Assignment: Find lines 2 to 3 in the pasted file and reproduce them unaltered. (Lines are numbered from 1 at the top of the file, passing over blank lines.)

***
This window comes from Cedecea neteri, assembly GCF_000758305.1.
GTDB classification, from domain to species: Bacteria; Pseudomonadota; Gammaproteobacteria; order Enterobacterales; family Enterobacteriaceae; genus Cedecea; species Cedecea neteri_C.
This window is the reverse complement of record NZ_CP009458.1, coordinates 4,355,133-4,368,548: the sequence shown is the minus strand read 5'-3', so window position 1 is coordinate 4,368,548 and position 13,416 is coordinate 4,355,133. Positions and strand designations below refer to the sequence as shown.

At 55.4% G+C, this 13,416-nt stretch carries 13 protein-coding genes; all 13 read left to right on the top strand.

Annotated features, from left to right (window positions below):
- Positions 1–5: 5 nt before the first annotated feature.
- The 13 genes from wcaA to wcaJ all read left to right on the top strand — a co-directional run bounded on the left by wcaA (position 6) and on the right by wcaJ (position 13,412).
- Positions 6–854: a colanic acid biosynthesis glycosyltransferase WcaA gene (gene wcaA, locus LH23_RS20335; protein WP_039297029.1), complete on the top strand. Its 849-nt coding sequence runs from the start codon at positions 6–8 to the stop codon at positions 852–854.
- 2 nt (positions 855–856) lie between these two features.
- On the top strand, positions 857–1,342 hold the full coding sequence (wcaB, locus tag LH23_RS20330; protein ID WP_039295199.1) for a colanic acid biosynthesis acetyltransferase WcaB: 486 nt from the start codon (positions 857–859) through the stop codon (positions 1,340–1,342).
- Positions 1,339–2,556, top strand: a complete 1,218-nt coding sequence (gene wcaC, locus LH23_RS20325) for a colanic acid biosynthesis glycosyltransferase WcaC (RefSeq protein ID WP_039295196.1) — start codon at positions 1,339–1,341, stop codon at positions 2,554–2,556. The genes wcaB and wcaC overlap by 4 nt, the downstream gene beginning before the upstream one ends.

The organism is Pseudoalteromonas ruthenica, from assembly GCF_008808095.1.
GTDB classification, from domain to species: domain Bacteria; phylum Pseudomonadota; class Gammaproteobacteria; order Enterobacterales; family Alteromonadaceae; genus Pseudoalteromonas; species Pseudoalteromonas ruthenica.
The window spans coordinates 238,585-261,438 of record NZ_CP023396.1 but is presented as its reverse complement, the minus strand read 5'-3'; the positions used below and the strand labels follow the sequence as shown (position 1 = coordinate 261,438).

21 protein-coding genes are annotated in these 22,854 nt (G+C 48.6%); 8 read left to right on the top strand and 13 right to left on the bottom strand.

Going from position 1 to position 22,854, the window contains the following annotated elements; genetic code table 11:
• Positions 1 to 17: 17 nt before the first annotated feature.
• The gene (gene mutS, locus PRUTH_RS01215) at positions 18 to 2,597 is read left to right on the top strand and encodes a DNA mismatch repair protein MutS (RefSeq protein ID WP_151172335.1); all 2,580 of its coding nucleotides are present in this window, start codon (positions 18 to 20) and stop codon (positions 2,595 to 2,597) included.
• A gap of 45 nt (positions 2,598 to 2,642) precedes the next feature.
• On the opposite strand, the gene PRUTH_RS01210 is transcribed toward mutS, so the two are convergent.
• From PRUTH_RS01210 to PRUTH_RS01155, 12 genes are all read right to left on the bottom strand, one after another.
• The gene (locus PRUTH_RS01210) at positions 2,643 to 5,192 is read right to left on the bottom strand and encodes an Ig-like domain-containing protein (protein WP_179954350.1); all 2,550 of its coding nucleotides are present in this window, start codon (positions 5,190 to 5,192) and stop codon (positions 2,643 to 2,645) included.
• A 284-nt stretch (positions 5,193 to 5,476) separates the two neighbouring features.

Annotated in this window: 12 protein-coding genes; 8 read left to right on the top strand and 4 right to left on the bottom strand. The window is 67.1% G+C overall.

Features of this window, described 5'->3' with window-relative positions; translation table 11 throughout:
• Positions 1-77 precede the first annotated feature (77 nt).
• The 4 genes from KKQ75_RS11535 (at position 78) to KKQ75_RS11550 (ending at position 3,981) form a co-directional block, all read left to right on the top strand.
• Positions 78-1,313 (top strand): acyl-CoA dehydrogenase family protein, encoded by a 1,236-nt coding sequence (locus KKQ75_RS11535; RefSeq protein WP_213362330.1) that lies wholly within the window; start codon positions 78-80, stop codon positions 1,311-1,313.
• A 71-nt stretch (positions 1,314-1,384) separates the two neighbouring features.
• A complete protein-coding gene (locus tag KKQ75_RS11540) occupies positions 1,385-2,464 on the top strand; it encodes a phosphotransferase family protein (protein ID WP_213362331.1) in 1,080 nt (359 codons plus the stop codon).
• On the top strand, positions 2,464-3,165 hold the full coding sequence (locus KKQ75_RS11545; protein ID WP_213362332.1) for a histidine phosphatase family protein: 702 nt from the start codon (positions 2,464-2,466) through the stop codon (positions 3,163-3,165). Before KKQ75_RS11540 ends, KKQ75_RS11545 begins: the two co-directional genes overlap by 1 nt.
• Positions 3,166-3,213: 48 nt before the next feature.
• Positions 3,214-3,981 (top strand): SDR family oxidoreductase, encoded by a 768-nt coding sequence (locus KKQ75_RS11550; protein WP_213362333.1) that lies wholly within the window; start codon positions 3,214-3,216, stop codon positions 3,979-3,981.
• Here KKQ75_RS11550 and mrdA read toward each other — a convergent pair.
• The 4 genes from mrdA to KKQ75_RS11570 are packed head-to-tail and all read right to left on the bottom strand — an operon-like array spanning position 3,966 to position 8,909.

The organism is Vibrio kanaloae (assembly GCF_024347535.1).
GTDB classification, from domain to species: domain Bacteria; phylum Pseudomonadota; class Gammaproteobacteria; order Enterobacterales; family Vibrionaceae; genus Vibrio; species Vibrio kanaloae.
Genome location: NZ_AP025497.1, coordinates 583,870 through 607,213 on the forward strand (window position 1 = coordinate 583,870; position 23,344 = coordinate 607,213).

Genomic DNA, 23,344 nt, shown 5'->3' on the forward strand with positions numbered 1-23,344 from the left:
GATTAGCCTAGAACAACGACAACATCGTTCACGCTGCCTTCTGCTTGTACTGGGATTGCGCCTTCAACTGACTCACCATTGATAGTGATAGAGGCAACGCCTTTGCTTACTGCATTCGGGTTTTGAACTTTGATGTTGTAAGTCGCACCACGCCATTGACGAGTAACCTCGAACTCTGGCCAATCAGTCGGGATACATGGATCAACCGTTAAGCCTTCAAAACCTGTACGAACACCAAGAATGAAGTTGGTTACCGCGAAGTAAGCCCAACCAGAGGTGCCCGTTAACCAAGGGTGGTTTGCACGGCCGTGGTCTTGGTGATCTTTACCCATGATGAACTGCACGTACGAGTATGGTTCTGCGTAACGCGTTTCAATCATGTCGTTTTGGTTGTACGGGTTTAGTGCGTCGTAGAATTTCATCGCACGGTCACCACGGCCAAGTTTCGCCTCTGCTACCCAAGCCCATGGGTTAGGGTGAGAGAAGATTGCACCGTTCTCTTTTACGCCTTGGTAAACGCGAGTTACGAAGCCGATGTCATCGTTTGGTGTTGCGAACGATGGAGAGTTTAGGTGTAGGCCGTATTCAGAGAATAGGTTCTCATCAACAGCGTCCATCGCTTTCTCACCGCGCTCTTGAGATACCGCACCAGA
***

GTDB classification, from domain to species: Bacteria; Pseudomonadota; Gammaproteobacteria; order Enterobacterales; family Enterobacteriaceae; genus Cedecea; species Cedecea neteri_C.
This window is the reverse complement of record NZ_CP009458.1, coordinates 4,355,133-4,368,548: the sequence shown is the minus strand read 5'-3', so window position 1 is coordinate 4,368,548 and position 13,416 is coordinate 4,355,133. Positions and strand designations below refer to the sequence as shown.